Michigan Anxiety Therapy: Helping A Friend With Anxiety

by | Oct 7, 2020 | All, Anxiety, Depression

Dealing with anxiety is difficult, not only for the person experiencing the anxiety but also for friends and family members who wish to help. It can be especially challenging if you have never experienced those emotions yourself. Whether you’ve recently befriended someone with anxiety or you want to improve your relationship with a loved one, the tips below will help you communicate and understand the person better in the long run. Read on to learn how to help a friend with anxiety.

Understand The Physics Of Panic Attacks

Anxiety is more than just a state of mind. A true panic attack comes with a slew of physical reactions in addition to the emotions a person will go through. If your friend is experiencing an anxiety attack, he or she may feel like it’s a heart attack – rapid heartbeat, shortness of breath or quick breathing, tunnel vision, etc. These feelings make the emotional side of anxiety even worse. Do not assume that your friend is overreacting when he or she experiences severe anxiety. There may be bodily changes going on that you cannot see but he or she can feel intensely.

Helping Doesn’t Mean You Have To “Fix” Anything

Do not get in the mindset that you have to fix your friend’s anxiety. This sends a couple of different messages. For one, it suggests that there is something to fix in the first place – that being anxious is a bad thing. In all actuality, anxiety is a natural emotion that most people experience in one way or another. It’s your mind’s response to unfamiliar situations. The goal is not to get rid of the anxiety, but rather control how much it affects your friend’s life. This is best accomplished through anxiety therapy with a professional counselor.

Another factor to keep in mind is that the desire to “fix” the anxiety may cause your friend to shut down. He or she may feel worried about your reaction, rather than opening up to you about what he or she is going through. Do your best to be a shoulder to cry on, a sounding board for a friend in need. Push aside any judgment or preconceived notions you may have, and try to understand your friend’s experiences as much as possible.

Avoid Offering Advice

This ties into the idea of not trying to fix the situation. Avoid giving advice if possible, even if the advice has good intentions. If you provide good advice, your friend will not learn how to handle his emotions on his own. He will look to you for guidance in difficult situations moving forward, and you may not be the best source of advice in each circumstance. If the advice you provide creates negative results, your friend may blame you for the issues instead of accepting responsibility for his actions.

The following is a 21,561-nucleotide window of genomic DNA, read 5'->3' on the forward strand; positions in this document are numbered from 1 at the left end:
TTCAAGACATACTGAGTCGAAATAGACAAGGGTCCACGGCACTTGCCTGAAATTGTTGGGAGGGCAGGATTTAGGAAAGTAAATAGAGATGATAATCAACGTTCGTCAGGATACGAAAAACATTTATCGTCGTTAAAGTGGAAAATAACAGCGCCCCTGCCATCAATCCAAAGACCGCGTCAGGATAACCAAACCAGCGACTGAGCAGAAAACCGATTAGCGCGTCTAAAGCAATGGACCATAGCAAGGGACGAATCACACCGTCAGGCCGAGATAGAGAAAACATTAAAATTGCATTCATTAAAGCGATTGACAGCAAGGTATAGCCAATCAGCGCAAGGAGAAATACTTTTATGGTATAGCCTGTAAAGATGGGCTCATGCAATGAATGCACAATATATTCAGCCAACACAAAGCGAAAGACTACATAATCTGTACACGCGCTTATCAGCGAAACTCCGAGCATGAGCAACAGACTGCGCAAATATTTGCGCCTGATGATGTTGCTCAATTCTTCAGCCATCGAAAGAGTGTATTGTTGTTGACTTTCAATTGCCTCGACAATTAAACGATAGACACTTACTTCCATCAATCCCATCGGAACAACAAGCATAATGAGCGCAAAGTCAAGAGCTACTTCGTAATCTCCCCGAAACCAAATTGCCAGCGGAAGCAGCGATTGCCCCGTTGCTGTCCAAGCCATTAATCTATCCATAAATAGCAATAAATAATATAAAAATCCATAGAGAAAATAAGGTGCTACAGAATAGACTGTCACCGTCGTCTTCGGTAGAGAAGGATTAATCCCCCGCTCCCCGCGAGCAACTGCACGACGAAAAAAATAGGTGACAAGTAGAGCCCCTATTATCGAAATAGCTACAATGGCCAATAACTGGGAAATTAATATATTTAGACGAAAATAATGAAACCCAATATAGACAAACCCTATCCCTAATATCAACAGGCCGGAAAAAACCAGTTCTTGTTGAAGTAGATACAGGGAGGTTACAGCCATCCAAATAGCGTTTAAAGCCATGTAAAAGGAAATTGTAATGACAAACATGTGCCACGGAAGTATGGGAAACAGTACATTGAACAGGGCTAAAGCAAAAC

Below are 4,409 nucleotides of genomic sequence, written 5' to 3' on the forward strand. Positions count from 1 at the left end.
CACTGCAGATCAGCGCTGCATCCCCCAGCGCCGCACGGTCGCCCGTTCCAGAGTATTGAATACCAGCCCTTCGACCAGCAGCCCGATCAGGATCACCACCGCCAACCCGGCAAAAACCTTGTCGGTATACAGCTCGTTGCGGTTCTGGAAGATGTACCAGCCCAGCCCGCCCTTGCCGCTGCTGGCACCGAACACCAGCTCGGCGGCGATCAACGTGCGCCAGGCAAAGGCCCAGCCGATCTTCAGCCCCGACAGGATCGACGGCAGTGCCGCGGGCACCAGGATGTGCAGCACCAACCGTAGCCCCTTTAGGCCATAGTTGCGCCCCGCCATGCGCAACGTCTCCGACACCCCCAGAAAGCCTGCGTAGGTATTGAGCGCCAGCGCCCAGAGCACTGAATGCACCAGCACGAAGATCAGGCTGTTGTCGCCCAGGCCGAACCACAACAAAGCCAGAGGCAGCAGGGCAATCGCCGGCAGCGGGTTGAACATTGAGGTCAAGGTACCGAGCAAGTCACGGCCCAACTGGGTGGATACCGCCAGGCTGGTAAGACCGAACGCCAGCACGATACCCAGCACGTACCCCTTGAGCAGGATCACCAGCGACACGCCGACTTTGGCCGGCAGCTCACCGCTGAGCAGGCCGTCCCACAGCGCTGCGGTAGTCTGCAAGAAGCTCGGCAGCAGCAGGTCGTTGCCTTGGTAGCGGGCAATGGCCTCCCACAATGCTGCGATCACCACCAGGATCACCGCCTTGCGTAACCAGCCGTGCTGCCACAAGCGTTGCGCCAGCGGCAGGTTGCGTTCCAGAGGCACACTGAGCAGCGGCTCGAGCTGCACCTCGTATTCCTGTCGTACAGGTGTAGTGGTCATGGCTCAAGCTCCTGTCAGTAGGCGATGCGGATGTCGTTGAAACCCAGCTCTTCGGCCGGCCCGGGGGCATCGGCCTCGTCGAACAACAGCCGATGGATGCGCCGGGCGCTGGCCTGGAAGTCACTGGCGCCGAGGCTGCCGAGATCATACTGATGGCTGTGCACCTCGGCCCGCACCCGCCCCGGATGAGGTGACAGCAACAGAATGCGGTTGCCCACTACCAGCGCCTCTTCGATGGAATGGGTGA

If your friend chooses to get help from an anxiety counselor, he or she will learn exactly what to do to overcome anxiety and deal with various situations as they come about. The therapists here at Perspectives Of Troy Counseling Centers specialize in helping people with anxiety and depression. They have the knowledge and tools necessary to guide your friend through this moment in his or her life. Listen as much as possible, but limit the advice you give as much as possible.

Keep The Focus On Your Friend – Not You

During your conversations, you may think about similar experiences that you have had that make you relate to what your friend is going through. There is nothing wrong with sharing those experiences, but try to keep your stories brief and concise. If you talk about yourself for a large portion of the time, your friend may feel like you’re trying to make the conversation about you, thereby defeating the purpose of talking through an anxious experience. Let your friend control the conversation, and be careful about when you add in personal anecdotes.

Learn About Your Friend’s Anxiety Triggers

What situations make your friend feel anxious? Going to a crowded restaurant, talking to new people, being left alone, being asked too many questions – the list is never-ending. By understanding what triggers your friend’s anxiety, you can avoid situations that heighten the emotions. For instance, if your friend has a fear of crowds, you may find out when the least busy times are for your local movie theater. Then you can choose to go see movies together when there are minimal people in the building. If your friend does not know what his or her triggers are, you may need to pick up on them by being passively observant.

To learn more about anxiety therapy in Metro Detroit, contact Perspectives Of Troy Counseling Centers at (248) 244-8644.

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